Jamieson-Fausset-Brown Bible Commentary
There is therefore now no condemnation to them which are in Christ Jesus, who walk not after the flesh, but after the Spirit.
Ro 8:1-39. Conclusion of the Whole Argument—The Glorious Completeness of Them That Are in Christ Jesus.
In this surpassing chapter the several streams of the preceding argument meet and flow in one "river of the water of life, clear as crystal, proceeding out of the throne of God and of the Lamb," until it seems to lose itself in the ocean of a blissful eternity.
First: The Sanctification of Believers (Ro 8:1-13).
1. There is therefore now, &c.—referring to the immediately preceding context [Olshausen, Philippi, Meyer, Alford, &c.]. The subject with which the seventh chapter concludes is still under consideration. The scope of Ro 8:1-4 is to show how "the law of sin and death" is deprived of its power to bring believers again into bondage, and how the holy law of God receives in them the homage of a living obedience [Calvin, Fraser, Philippi, Meyer, Alford, &c.].
no condemnation: to them which are in Christ Jesus—As Christ, who "knew no sin," was, to all legal effects, "made sin for us," so are we, who believe in Him, to all legal effects, "made the righteousness of God in Him" (2Co 5:21); and thus, one with Him in the divine reckoning. there is to such "NO CONDEMNATION." (Compare Joh 3:18; 5:24; Ro 5:18, 19). But this is no mere legal arrangement: it is a union in life; believers, through the indwelling of Christ's Spirit in them, having one life with Him, as truly as the head and the members of the same body have one life.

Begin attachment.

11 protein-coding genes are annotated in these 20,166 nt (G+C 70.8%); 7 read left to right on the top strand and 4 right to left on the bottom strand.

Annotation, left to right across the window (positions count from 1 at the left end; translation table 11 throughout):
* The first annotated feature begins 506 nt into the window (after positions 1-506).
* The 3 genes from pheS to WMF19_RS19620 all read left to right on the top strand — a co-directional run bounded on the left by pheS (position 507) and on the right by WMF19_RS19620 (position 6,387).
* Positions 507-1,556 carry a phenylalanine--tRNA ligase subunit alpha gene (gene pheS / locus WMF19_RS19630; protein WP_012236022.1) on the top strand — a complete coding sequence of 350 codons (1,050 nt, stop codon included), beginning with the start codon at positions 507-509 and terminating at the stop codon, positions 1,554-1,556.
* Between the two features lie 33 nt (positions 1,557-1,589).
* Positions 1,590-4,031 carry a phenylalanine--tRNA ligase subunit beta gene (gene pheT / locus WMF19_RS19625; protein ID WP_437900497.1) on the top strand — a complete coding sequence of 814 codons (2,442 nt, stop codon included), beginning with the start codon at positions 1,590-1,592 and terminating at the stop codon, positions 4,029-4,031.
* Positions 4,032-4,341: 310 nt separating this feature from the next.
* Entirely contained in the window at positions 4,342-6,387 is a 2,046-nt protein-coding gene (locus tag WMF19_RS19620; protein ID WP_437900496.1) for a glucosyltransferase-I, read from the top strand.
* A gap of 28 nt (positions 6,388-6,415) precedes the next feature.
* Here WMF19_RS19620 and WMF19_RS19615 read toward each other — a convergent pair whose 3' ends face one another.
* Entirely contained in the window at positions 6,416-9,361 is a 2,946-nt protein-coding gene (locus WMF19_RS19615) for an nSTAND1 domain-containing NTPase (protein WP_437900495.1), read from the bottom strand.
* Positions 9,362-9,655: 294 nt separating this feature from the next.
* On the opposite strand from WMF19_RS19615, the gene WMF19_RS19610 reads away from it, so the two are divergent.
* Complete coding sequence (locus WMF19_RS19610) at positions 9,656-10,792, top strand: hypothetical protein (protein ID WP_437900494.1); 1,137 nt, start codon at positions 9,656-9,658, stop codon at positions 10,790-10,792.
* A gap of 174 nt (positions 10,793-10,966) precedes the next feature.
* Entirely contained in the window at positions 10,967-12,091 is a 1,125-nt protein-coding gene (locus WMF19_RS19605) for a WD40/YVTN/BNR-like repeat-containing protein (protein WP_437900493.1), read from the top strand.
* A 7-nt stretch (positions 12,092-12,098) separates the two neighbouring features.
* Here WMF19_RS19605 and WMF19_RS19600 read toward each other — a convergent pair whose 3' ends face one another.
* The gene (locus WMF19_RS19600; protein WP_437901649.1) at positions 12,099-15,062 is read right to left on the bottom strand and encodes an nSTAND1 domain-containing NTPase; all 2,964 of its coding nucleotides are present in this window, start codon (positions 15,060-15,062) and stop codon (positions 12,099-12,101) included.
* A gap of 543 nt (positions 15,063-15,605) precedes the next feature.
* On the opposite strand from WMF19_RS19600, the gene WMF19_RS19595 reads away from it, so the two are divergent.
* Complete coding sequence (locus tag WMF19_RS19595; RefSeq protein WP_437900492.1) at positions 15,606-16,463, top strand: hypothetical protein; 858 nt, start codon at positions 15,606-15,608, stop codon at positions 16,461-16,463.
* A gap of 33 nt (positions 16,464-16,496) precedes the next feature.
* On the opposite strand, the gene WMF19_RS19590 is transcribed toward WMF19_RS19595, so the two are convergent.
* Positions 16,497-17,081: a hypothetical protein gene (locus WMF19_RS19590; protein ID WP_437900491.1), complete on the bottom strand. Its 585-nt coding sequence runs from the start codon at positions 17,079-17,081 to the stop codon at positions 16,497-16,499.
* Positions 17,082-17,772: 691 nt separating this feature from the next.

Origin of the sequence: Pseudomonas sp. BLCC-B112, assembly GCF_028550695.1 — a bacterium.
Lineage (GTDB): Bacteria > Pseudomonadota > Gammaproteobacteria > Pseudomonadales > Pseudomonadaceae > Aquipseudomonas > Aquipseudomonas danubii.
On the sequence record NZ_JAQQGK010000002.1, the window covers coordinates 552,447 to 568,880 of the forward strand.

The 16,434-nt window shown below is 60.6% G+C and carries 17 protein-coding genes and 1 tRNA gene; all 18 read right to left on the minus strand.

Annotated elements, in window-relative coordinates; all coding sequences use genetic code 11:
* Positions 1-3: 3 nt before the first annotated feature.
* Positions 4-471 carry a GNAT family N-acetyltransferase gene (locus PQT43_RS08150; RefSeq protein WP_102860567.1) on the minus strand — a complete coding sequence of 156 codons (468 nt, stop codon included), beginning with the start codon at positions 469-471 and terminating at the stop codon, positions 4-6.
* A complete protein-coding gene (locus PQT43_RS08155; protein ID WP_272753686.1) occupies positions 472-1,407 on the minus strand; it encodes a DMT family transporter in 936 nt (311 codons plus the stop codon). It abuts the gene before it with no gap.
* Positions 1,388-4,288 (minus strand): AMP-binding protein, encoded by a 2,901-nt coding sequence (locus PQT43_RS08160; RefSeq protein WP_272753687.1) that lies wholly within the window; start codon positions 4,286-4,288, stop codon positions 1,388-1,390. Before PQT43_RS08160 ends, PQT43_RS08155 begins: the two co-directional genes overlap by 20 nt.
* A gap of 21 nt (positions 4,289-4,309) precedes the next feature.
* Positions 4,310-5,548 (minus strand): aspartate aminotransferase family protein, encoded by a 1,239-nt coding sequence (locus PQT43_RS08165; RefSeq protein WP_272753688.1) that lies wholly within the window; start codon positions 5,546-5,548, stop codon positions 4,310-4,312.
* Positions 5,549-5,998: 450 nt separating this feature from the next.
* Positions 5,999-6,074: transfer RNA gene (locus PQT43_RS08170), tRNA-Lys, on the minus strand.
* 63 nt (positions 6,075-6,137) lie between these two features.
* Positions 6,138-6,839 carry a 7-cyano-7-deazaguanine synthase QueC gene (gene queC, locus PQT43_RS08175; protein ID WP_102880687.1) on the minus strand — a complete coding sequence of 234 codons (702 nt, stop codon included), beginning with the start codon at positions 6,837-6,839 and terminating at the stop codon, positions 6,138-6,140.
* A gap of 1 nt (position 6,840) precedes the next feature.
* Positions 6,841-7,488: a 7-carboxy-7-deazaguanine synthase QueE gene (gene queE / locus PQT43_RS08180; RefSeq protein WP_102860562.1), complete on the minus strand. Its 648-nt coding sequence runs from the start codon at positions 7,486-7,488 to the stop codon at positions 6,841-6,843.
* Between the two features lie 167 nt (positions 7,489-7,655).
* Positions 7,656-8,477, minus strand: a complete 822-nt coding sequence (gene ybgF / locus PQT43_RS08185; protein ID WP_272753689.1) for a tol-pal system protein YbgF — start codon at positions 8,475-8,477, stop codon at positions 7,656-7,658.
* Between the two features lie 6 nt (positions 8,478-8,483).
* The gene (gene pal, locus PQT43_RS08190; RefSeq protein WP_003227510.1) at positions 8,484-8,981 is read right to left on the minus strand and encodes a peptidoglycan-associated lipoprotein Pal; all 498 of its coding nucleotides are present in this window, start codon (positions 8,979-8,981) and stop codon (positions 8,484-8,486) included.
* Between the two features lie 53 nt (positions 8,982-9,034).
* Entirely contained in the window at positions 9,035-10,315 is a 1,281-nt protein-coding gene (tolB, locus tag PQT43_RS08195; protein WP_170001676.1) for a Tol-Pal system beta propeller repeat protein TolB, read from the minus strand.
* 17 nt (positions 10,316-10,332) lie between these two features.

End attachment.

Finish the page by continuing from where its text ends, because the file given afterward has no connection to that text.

who walk not after the flesh, but after the Spirit—The evidence of manuscripts seems to show that this clause formed no part of the original text of this verse, but that the first part of it was early introduced, and the second later, from Ro 8:4, probably as an explanatory comment, and to make the transition to Ro 8:2 easier.
For the law of the Spirit of life in Christ Jesus hath made me free from the law of sin and death.
2. For the law of the Spirit of life in Christ Jesus hath made me free—rather, "freed me"—referring to the time of his conversion, when first he believed.